Much like our ice truck yahoos or Adam Smith's sea merchant, Dubbers braves the maelstrom of uncertainty. Will it actually rain? Will he be able to move his entire inventory? Will the Crimson Tide roll far enough inland to justify snapping up more than one game's worth of ponchos?
Will university police throw him in an Alabama slammer for unlicensed sales?
There are two broad sorts of risk involved here: risks from nature and risks from man. Within each, we can find the finer taxonomies we're used to of risk, uncertainty, and non-ergodicity. There's not much anyone can do about the weather or the frequency of earthquakes or the likelihood of being swallowed by a sea serpent, but there is something we can do about our tolerance for the caprice of our legislators.
Anti-gouging laws, bans on genetic research, prohibitions against prostitution. These things prevent people from serving each other. Worse yet, the very notion that the scope of legislative power is broad enough to encompass virtually any activity that involves voluntary exchange between consenting adults chills the entrepreneur. From her perspective, it's bad enough that the ordinary risks of the market and the ever-shifting whims of her as-yet unidentified customers shake her confidence, so just imagine how much worse it is having to worry about whether or not the cops are going to upturn your stall, unplug your reefer and toss your tacos in the sewer. The threat of preemptive expropriation compounds upon fickle fortune in times when the simple dignity to try is subjugated in civil society.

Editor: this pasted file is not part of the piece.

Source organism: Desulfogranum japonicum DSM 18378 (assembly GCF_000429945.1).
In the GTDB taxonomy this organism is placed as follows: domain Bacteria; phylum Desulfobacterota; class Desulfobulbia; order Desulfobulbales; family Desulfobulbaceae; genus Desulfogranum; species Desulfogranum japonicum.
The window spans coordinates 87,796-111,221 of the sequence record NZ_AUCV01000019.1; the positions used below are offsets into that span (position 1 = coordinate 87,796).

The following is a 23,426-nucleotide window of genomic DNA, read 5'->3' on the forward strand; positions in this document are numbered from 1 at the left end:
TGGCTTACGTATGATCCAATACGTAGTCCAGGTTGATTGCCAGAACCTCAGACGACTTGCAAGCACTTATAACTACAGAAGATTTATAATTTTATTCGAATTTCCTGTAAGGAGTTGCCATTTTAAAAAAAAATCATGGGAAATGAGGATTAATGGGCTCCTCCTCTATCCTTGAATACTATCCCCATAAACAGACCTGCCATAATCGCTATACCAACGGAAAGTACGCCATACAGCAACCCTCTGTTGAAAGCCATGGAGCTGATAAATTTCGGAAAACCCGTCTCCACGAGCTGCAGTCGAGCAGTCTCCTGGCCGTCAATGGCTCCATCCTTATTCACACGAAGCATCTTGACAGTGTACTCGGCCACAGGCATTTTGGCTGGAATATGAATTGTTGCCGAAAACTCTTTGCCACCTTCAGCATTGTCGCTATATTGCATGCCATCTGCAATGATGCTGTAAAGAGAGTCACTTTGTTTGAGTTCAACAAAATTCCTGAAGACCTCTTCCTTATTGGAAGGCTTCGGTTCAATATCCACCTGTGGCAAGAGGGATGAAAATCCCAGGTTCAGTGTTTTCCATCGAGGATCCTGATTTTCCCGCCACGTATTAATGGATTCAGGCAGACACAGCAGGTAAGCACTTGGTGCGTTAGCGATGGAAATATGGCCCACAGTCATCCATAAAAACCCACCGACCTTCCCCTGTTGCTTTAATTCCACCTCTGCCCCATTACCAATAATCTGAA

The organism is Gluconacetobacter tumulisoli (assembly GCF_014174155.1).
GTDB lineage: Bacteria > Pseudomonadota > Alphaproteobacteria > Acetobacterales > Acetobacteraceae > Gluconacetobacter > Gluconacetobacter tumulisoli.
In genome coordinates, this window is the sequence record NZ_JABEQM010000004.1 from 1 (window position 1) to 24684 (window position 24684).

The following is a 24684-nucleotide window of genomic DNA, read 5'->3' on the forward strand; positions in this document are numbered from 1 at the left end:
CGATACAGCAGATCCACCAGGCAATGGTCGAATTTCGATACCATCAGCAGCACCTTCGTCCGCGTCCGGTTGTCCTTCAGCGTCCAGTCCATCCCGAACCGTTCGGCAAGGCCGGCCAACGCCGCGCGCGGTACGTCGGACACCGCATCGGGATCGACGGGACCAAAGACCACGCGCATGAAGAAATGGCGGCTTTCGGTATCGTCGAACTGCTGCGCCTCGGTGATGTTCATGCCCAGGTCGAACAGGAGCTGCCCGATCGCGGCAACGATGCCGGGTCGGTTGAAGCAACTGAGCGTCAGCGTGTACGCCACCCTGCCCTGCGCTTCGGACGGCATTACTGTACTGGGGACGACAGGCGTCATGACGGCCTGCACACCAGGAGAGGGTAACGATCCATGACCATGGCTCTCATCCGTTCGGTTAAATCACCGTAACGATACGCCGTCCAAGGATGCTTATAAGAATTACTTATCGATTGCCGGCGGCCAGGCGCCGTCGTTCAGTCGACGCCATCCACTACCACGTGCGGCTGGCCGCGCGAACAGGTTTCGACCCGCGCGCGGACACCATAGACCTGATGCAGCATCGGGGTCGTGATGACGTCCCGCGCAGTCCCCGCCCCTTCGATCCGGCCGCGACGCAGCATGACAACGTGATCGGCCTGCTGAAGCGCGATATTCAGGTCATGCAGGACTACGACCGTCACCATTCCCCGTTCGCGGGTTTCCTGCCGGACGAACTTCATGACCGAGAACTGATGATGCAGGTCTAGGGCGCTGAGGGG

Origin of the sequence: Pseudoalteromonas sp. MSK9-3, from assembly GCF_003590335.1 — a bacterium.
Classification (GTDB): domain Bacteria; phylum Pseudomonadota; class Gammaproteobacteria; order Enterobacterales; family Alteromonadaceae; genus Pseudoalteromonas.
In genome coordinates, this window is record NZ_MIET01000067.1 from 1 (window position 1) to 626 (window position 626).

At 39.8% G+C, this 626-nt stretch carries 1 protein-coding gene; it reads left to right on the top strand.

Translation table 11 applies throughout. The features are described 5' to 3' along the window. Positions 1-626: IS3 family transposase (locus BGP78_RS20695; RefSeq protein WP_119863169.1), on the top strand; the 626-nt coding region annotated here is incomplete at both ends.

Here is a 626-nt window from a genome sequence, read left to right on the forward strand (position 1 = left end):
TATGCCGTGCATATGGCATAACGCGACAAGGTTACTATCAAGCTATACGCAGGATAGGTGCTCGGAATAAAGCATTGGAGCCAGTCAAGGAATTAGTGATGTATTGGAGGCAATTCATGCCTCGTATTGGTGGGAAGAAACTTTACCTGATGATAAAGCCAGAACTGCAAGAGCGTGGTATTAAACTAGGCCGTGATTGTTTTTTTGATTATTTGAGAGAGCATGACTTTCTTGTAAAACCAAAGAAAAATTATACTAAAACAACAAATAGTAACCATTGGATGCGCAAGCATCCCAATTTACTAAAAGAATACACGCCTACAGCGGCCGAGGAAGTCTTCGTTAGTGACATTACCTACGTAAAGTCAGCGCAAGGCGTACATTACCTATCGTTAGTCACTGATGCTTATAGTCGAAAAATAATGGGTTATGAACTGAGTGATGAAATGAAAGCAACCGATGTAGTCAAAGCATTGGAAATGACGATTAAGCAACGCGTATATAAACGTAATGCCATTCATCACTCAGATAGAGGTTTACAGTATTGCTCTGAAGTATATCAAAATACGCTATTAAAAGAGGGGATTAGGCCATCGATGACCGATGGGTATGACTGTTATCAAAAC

But do we even need entrepreneurs? Do we need creative destruction? Innovation? Good question. I suppose we could be happy enough living in mud huts and plowing our subsistence farms by hand, but the fact that we see vanishingly few people actually doing this strikes me as reasonably good evidence that humanity cherishes those few of us who pack our bags for the hike out of Hobbes' jungle. It seems painfully obvious that the lot of humanity is advanced by the freedom to experiment, to search for the little ways we can find to strike mutually beneficial arrangements. Conversely, prosperity is retarded when the median constituent has granted political elites, either through inattention or active demands, the authority to meddle in private affairs.
If you don't want to buy what an entrepreneur is selling, that's great. Don't buy it. But that's no excuse to tolerate elected officials who have made it their business to go round smashing eggs in the nest before they even hatch. That's a great way to ensure the hens stop laying.
Entrepreneurship is far from euvoluntary. It's also the camshaft of economic growth. Its henhouse deserves to be free from the guardianship of elected foxes.